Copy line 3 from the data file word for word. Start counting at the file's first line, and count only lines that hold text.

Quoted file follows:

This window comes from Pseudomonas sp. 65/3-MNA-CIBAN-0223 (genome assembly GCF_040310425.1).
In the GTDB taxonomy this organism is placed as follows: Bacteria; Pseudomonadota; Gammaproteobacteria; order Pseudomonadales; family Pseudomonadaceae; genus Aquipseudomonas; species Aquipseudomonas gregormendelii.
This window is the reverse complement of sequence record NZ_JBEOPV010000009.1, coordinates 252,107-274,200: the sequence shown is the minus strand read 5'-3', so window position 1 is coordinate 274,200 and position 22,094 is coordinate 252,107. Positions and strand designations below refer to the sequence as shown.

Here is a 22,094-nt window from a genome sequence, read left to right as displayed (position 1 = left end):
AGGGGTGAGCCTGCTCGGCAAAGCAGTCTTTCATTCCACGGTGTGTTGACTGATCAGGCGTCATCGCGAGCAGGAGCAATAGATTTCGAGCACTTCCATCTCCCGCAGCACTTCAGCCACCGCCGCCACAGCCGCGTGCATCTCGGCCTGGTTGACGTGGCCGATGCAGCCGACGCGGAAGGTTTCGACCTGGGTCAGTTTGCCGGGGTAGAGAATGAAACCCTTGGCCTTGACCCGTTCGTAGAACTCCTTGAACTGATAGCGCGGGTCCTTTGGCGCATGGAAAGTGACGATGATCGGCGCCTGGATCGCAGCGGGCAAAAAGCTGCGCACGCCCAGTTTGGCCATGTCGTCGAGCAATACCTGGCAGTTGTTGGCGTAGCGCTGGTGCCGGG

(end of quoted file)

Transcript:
This window is the reverse complement of sequence record NZ_JBEOPV010000009.1, coordinates 252,107-274,200: the sequence shown is the minus strand read 5'-3', so window position 1 is coordinate 274,200 and position 22,094 is coordinate 252,107. Positions and strand designations below refer to the sequence as shown.